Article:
because Papa Shango was late. Hogan simply charges up the Axe Bomber and connects for…two! Hogan tries a Big Boot but Tenryu catches it and Hogan is in another ankle lock. Tenryu chops away as the crowd is half pro-Hogan and half-worried for him. Hogan and Tenryu both think about going for a clothesline at the same time but it doesn’t look too bad because Hogan doesn’t panic and leg drops Tenryu again for another kick-out. Crowd’s on fire now. Hogan lands the Axe Bomber, with Tenryu refusing to go down so Hogan lands a third one with feeling to end the match. Like a lot of people, I enjoy watching Hogan in Japan with his crazy move-set but I also enjoy seeing him play the audience like a fiddle and the crowd react the same way as they would in USA due to the international language of wrestling.
Oh and if there wasn’t enough drama from this show:
So apparently there was the expectation/desire to Hogan to lose here, given that he didn’t hold a title and then next time SWS ran a show they could do an easy rematch with Hogan getting his victory back. Plus Tenryu beating Hogan would have done wonders for SWS’ reputation. This despite the fact he hadn’t lost a match in the country since 1985 (count out against Inoki) and hadn’t lost via pin-fall since 1981 (also against Inoki). But apparently Hogan arrived late for the show because he took the last plane out of Florida because his father was ill. So while the press was waiting around for him to show up, The Great Kabuki (who may as well call himself Zahorian for all the trouble he caused wrestling in 1991) told reporters that Tenryu was going to win. He even went as far as to give the rough time of the match and the ending sequence so the press could type up stuff for the morning newspapers and make their life easier I guess. So you can only imagine the look on their faces as they’ve faxed and phoned in their reports as the show is still taking place, only to hear the lyrics to Real American kicking in and having to rush back and do even more frantic work. God only knows why Kabuki did that, but I think we’ve all wondered that about him from time to time.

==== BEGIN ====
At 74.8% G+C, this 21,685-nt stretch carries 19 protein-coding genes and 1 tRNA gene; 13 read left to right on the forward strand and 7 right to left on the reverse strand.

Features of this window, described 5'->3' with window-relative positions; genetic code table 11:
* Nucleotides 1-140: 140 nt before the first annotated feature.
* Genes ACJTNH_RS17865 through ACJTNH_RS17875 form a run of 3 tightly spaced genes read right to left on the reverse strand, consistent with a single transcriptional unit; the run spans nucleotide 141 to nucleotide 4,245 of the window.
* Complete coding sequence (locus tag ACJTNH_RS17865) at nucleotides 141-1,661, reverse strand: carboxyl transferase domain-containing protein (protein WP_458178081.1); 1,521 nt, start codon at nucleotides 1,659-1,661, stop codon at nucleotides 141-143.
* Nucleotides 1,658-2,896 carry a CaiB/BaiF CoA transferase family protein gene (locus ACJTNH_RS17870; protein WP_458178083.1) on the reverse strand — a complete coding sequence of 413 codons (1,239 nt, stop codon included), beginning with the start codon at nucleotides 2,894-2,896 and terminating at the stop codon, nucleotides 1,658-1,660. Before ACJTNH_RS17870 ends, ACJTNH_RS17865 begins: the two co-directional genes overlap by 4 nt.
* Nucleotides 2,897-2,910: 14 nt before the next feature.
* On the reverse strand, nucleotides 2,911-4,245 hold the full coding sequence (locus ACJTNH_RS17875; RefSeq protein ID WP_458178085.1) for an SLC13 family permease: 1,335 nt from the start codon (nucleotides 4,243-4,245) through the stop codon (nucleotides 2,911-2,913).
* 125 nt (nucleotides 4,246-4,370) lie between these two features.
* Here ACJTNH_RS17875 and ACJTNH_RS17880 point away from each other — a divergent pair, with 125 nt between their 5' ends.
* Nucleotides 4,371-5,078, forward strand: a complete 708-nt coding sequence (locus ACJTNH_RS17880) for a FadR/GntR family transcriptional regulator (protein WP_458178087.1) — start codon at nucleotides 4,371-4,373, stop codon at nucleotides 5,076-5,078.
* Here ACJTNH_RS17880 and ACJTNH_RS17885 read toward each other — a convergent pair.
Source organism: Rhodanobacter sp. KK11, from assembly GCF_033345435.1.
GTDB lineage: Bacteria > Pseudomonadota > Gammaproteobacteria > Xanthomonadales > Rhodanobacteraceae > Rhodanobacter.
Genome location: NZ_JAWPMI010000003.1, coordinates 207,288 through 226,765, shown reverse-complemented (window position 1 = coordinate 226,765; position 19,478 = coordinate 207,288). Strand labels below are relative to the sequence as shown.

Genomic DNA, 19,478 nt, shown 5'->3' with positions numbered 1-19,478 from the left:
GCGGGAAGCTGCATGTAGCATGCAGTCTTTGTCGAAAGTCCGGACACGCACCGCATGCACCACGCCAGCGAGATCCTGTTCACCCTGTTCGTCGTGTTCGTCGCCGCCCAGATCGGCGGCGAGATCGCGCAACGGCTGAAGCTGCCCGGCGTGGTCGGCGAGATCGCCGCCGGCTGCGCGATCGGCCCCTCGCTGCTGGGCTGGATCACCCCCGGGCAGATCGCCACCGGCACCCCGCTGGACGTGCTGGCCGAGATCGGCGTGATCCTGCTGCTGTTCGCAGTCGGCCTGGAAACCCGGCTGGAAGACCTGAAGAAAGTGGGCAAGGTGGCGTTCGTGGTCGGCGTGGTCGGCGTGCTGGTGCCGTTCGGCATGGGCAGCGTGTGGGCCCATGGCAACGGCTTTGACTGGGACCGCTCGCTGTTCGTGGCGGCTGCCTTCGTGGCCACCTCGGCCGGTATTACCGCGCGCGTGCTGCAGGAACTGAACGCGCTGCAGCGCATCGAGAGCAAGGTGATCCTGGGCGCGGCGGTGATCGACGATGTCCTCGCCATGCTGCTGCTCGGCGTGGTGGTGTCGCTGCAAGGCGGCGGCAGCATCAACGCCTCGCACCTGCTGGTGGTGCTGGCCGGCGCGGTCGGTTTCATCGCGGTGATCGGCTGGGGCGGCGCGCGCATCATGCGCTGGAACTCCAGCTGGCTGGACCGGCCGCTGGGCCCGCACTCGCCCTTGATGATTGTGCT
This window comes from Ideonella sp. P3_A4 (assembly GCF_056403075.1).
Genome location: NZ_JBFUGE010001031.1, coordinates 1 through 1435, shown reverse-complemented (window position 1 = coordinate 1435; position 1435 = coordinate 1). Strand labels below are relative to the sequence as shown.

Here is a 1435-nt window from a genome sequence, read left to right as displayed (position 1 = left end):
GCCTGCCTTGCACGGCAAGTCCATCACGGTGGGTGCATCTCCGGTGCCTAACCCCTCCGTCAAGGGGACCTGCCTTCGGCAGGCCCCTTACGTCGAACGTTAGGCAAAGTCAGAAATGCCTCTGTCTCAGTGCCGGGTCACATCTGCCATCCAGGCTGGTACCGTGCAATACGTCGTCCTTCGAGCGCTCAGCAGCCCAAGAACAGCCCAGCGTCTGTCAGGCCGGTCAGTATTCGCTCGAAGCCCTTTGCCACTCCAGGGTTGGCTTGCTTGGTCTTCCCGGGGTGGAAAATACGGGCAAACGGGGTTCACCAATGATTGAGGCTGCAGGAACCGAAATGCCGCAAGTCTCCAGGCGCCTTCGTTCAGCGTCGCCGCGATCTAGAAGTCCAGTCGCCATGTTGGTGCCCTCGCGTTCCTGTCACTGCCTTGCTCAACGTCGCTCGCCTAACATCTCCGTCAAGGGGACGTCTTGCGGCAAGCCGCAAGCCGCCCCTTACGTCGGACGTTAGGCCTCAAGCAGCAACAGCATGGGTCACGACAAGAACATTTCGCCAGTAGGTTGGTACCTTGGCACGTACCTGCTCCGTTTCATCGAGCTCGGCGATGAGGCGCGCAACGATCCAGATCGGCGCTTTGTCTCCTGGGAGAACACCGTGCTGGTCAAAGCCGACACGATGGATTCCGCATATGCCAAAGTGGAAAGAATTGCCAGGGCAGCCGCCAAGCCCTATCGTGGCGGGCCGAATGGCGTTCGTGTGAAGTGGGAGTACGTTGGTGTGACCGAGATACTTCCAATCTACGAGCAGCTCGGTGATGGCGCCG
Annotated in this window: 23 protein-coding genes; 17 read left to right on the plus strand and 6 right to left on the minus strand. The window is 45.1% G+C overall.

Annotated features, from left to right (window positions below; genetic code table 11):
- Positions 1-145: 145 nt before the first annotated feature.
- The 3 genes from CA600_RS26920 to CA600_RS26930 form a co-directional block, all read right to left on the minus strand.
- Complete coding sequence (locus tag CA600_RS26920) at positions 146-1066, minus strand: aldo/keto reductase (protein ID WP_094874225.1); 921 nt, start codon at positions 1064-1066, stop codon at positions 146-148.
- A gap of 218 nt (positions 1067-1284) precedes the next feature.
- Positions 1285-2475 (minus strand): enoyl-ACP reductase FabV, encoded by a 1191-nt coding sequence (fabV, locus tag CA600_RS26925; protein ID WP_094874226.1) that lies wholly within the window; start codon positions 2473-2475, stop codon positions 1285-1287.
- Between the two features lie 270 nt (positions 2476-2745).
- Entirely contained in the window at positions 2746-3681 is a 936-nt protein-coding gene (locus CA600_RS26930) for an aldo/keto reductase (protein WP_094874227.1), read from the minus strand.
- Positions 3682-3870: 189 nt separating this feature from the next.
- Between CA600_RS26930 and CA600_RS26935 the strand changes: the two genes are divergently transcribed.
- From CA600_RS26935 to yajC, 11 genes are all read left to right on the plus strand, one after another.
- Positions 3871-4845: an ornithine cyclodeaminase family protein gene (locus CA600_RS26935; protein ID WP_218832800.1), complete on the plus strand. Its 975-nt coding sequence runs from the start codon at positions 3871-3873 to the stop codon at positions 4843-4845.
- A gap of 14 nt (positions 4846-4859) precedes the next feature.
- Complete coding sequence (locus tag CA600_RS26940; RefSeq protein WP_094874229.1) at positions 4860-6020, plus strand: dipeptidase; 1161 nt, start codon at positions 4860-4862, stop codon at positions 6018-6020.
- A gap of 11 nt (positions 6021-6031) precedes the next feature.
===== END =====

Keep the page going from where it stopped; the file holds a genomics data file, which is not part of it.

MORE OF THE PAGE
Overall: Well it wasn’t dull, I’ll give it that. Every match had something going on, from live rounds being fired to retirements to in-ring drama to out-of-the-ring drama there was something for everybody. Despite the glitz and the glamour, this would end up being the last glimpse of success for SWS as it’s all downhill from here. But let’s focus on the positives while they last and say this show is well worth a watch for fans of 1991 wrestling who want a bit of everything.
I also typed this up while I had COVID so I appreciate this being simple enough to focus on and fun enough to enjoy while I tried to get three hours of sleep.